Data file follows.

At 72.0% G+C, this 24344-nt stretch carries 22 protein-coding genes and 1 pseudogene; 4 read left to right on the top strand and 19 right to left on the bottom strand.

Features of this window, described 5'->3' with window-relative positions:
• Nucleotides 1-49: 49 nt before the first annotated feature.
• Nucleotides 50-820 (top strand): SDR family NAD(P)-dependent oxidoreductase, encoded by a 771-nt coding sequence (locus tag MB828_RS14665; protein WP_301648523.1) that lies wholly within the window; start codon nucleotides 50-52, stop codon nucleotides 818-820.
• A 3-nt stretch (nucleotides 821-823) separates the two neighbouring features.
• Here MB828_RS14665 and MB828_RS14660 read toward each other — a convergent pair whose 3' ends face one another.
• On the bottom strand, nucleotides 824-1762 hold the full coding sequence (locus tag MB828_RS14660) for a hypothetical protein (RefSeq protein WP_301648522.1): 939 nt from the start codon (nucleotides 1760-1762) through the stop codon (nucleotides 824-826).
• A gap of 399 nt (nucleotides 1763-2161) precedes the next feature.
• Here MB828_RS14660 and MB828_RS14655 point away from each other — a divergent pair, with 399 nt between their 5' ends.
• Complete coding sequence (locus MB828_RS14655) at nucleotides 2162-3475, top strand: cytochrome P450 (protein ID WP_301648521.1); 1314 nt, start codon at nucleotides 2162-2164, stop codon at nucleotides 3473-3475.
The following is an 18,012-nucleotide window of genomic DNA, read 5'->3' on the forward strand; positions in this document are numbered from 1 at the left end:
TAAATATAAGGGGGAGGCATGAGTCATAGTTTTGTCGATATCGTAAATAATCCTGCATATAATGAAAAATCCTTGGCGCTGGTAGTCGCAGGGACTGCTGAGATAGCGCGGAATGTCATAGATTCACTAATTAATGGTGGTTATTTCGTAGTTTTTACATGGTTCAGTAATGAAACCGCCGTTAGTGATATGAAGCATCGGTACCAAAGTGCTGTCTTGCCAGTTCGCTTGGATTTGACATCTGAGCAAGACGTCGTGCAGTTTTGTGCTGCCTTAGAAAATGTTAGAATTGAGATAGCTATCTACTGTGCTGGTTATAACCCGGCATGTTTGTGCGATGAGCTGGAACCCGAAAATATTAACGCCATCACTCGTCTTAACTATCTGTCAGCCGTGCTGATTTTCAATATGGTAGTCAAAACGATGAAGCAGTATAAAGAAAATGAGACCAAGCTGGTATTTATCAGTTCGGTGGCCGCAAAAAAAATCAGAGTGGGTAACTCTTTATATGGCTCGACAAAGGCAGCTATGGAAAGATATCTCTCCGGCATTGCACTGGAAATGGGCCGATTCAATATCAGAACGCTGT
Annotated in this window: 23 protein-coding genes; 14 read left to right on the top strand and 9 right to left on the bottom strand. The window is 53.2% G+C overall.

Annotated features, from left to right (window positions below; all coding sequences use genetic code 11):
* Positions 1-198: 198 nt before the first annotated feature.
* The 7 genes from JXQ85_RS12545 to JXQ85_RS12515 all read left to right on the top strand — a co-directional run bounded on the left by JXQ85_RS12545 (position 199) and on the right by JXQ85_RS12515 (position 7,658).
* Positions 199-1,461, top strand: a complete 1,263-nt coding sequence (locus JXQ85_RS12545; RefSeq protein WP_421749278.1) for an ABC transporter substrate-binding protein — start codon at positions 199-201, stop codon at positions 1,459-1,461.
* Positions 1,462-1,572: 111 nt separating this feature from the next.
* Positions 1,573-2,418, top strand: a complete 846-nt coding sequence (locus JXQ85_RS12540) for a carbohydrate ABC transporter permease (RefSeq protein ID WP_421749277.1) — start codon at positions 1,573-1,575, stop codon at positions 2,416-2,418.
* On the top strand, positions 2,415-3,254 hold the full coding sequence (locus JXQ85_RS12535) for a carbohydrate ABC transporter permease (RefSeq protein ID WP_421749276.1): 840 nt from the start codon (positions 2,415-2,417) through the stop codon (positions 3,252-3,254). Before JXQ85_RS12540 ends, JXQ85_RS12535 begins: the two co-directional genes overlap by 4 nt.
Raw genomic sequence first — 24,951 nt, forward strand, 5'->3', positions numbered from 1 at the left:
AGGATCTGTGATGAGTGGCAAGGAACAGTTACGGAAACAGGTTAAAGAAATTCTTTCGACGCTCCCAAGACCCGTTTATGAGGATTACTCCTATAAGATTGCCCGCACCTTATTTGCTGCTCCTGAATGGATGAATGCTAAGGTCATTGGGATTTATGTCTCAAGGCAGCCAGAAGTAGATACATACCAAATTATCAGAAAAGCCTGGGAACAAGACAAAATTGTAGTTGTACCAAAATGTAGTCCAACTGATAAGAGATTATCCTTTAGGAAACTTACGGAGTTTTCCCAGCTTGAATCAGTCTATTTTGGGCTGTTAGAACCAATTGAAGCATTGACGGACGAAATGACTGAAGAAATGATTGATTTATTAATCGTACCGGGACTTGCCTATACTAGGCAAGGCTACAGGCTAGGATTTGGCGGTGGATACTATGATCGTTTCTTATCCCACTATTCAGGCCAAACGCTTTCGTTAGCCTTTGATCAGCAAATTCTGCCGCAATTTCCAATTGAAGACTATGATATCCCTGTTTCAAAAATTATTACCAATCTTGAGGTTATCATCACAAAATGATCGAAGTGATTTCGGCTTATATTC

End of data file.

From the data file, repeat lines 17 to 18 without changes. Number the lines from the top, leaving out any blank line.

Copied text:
* Positions 199-1,461, top strand: a complete 1,263-nt coding sequence (locus JXQ85_RS12545; RefSeq protein WP_421749278.1) for an ABC transporter substrate-binding protein — start codon at positions 199-201, stop codon at positions 1,459-1,461.
* Positions 1,462-1,572: 111 nt separating this feature from the next.